The “hour of trial” will come upon the whole habitable earth, but overcoming saints will not experience this final judicial act – Revelation 3:10.
Jesus promised to “keep” the faithful church of Philadelphia “from the hour of trial” that was coming upon the “inhabitants of the earth.” A comparison with similar passages demonstrates this “hour of trial” refers to the time of final judgment when those whose names “are not written in the Lamb’s book of life” experience the “second death,” the “lake of fire that burns with brimstone.”
Because of their perseverance in sufferings and persecution, the “overcoming” saints of Philadelphia will find themselves exempt from the condemnations of that day:
- (Revelation 3:10), “Because you have kept my word of perseverance, I will keep you from the hour of trial that is coming on the whole habitable earth, to try those who dwell upon the earth. I am coming soon; hold fast what you have.”
The Greek rendered “trial” is peirasmos, which means “trial” or “test,” not “tribulation” or “wrath.” The related verb is used in the same sentence, and, likewise, means to “try, put to the test” (peirazō). The same verb is used when Jesus commends the “angel” at Ephesus for “trying” false apostles – (Revelation 2:2).
Whether “hour” refers to a literal 60-minute period or is figurative, it suggests a short span of time. Elsewhere in Revelation, the “hour” refers to a final time of judgment:
- The “hour” of the unexpected arrival of Jesus to judge those who are unprepared – (Revelation 3:3, “I will come like a thief and you will not know at what hour I will come upon you”).
- (Revelation 9:14-15) – Four angels were “prepared for the hour and day and month and year,” to kill a third of mankind.
- The same “hour” in which God resurrected the “two witnesses,” a great earthquake destroyed a tenth of “Babylon” in anticipation of the final judgment – (Revelation 11:11-19).
- The “hour” of the final judgment of God on the wicked – (Revelation 14:7, “the hour of his judgment has come”).
- Likewise, in Revelation 14:15, an angel declared – “the hour to reap is come; for the harvest of the earth is ripe.”
- (Revelation 17:12) – Ten kings allied with the beast “received authority as kings for one hour,” indicating a short and final moment.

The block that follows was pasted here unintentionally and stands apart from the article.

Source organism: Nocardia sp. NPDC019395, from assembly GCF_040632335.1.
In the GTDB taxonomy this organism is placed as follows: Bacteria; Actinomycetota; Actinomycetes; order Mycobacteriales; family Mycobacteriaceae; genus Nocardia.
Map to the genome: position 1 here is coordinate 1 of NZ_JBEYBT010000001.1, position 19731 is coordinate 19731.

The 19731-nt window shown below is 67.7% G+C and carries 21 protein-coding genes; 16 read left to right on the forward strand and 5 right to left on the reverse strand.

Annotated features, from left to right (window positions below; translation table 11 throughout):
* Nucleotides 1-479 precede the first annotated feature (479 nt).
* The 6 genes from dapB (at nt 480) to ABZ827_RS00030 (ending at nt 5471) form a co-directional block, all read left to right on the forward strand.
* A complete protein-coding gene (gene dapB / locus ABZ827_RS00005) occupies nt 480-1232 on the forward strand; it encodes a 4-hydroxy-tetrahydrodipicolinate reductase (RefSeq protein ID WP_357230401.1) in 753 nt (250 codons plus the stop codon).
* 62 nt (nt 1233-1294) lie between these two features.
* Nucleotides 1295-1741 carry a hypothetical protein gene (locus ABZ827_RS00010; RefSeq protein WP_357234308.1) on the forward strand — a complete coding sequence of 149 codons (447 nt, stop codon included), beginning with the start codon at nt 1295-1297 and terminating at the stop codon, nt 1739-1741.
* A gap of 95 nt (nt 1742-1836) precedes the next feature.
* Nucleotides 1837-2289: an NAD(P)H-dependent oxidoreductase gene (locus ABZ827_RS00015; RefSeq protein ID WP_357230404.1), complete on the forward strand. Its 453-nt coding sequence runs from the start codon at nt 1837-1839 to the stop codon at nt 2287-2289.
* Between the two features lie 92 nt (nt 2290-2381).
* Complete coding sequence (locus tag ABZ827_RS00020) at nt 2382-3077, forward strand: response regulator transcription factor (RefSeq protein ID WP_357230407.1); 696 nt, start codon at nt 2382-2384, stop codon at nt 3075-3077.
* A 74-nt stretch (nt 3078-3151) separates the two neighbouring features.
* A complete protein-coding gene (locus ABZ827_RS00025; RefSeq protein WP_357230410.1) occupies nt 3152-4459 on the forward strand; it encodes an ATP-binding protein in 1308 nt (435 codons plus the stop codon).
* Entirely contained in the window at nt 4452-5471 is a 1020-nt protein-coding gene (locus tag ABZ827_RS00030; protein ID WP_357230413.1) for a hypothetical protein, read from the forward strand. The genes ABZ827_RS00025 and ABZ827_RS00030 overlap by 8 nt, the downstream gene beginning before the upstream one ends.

- (Revelation 18:10) – The judgment of “great Babylon” arrived “in one hour.”
- (Revelation 18:17-19) – Babylon was laid waste “in one hour.”
Thus, the “hour of trial” from which the saints at Philadelphia are exempt is the “hour” of final judgment and punishment.
Jesus promised both rewards and escape from punishments to Christians who “overcome.” They will “eat of the tree of life in the paradise of God”, receive the “crown of life” and the “hidden manna,” inherit “authority over the nations,” be arrayed “in white garments,” become “pillars” in God’s Temple, receive his “new name,” and “take their seats” with him on his Throne. Additionally, “overcoming” saints will not “be injured by the second death” or have their name “blotted out of the book of life.”
This understanding of the “hour of trial” is in line with the inexorable movement of John’s visions towards the final judgment at the “Great White Throne of judgment,” as well as the receipt of life by the faithful in “New Jerusalem.” After the final battle of the book:
- “All the dead, the great and the small, stand before the Throne; and books were opened, and another book was opened, the book of life; and the dead were judged out of the things written in the books, according to their works.” Death, Hades and “anyone not found written in the book of life was cast into the Lake of Fire, the Second Death” – (Revelation 20:11-15).
The church at Smyrna was not criticized by Jesus, but instead, praised for its faithfulness in severe tribulation. But instead of exemption from further “tribulation,” even more tribulation was promised to this ever-faithful congregation. So, why was the church at Philadelphia promised exemption from the “hour of trial” for its faithfulness, while Smyrna was promised more suffering? The only plausible answer is that, in Revelation,” the “hour of trial” and “tribulation” are NOT synonymous.
The many promises to “overcoming” saints in the letters to the “seven churches of Asia” are applicable to all faithful believers between the enthronement of Jesus and his future return. Every persevering Christian who “follows the Lamb wherever he goes” will find his or her name “written in the Lamb’s book of life,” and thus be exempt from the coming “hour of trial” that will “try” all the “inhabitants of the earth.”